Background: Biomarkers of progression from latent Mycobacterium tuberculosis infection to active tuberculosis are needed. We assessed correlations between infection outcome and antibody responses in macaques and humans by high-throughput, proteome-scale serological studies.
Methods: Mycobacterium tuberculosis proteome microarrays were probed with serial sera from macaques representing various infection outcomes and with single-point human sera from tuberculosis suspects. Fluorescence intensity data were analyzed by calculating Z scores and associated P values. Temporal changes in macaque antibody responses were analyzed by polynomial regression. Correlations between human responses and sputum bacillary burden were assessed by quantile and hurdle regression.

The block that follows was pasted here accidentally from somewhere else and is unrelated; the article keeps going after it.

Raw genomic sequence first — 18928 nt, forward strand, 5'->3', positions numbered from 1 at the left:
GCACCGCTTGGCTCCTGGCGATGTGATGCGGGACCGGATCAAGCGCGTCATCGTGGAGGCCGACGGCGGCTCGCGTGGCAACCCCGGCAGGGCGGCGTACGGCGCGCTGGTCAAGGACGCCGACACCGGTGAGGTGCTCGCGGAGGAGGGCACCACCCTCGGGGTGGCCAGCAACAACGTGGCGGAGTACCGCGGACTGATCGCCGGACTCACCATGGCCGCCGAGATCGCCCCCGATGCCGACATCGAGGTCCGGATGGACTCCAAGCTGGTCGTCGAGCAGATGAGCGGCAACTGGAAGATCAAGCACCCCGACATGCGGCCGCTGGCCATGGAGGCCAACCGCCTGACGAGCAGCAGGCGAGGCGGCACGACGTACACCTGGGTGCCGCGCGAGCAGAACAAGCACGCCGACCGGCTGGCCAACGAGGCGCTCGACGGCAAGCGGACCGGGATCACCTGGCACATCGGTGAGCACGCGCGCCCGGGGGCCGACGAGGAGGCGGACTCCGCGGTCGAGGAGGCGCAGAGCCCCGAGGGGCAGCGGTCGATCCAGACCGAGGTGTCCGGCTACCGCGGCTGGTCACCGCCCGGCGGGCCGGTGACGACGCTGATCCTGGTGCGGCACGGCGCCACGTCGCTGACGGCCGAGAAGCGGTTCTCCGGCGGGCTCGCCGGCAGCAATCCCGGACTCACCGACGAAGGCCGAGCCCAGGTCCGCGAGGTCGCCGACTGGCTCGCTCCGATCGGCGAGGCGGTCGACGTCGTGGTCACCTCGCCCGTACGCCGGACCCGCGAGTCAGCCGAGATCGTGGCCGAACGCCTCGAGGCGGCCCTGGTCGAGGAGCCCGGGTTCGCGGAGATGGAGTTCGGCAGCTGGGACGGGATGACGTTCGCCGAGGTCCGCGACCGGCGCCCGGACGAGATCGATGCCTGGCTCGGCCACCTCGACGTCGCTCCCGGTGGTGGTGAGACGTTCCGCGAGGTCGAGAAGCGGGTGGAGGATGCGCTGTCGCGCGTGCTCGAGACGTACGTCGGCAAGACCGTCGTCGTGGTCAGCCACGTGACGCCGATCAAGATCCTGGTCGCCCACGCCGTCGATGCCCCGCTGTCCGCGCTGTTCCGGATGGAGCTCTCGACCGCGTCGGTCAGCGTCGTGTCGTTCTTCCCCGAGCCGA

Results: Macaque outcome groups exhibited distinct antibody profiles: early, transient responses in latent infection and stable antibody increase in active and reactivation disease. In humans, antibody levels and reactive protein numbers increased with bacillary burden. Responses to a subset of 10 proteins were more tightly associated with disease state than reactivity to the broader reactive proteome.
Conclusions: Integration of macaque and human data reveals dynamic properties of antibody responses in relation to outcome and leads to actionable findings for translational research. These include the potential of antibody responses to detect acute infection and preclinical tuberculosis and to identify serodiagnostic proteins for the spectrum of bacillary burden in tuberculosis.